Wednesday, October 05, 2005


Hurricane Katrina could have been worse. Much worse. Weather researchers say the hurricane probably made landfall as a Category 3 -- and hit New Orleans as a picayune Category 1.

From the Chicago Tribune:
New information compiled by hurricane researchers suggests the system struck southeast Louisiana on Aug. 29 with peak-sustained winds of 115 miles per hour. That would have made it a Category 3 storm, still a major hurricane but a step down from the enormous destructive force of a Category 4.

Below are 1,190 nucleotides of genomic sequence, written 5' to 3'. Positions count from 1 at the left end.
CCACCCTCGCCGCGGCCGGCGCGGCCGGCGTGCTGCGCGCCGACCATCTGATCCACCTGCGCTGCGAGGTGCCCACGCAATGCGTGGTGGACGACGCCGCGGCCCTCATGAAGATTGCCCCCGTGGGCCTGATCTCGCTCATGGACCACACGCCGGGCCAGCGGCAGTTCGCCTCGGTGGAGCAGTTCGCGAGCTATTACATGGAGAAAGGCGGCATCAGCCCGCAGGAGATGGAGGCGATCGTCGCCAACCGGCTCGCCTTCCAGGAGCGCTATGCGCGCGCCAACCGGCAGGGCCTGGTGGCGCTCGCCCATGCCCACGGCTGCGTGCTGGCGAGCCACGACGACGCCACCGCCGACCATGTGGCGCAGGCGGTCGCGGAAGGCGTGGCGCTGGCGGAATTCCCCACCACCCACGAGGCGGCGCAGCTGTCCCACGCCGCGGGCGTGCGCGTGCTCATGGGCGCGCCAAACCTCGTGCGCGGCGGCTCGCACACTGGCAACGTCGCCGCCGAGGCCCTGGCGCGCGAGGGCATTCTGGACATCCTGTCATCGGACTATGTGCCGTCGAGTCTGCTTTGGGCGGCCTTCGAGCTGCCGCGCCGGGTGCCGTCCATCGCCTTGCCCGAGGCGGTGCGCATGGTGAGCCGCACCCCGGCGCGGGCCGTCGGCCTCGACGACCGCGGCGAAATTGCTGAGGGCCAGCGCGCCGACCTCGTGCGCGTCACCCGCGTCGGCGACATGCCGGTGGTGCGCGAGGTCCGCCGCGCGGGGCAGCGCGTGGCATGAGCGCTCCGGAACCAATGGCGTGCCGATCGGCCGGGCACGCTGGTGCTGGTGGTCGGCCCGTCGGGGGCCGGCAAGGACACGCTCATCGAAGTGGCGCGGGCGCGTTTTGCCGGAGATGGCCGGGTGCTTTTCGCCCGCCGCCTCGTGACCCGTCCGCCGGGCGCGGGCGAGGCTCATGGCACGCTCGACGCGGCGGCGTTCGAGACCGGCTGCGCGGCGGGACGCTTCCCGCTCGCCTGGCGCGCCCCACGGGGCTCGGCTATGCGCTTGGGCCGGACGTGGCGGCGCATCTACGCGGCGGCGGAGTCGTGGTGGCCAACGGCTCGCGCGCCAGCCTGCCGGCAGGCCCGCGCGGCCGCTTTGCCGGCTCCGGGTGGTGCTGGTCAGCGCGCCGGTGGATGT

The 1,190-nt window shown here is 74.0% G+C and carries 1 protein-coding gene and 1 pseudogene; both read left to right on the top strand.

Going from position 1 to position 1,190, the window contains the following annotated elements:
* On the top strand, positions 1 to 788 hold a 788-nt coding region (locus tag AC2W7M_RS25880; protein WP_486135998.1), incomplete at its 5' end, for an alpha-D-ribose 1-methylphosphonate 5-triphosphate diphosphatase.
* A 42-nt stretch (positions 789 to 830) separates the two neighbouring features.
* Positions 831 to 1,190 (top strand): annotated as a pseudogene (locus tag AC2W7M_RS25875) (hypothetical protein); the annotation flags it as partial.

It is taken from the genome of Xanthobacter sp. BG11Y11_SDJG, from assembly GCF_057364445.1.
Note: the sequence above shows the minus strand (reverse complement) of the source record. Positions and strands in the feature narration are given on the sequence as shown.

Katrina might have further downgraded to a strong Category 1 system, with 95 m.p.h. winds, when it punched water through New Orleans' levees, severely flooding most of the city and killing nearly 1,000 people. The levees were designed to withstand a Category 3 storm.

If verified, the information, compiled by the National Oceanic and Atmospheric Administration's Hurricane Research Division, could have chilling ramifications.

Notably, it would mean that if a Category 4 or a Category 5 hurricane were to hit the same region it would be even more catastrophic.
This is what cold comfort means.

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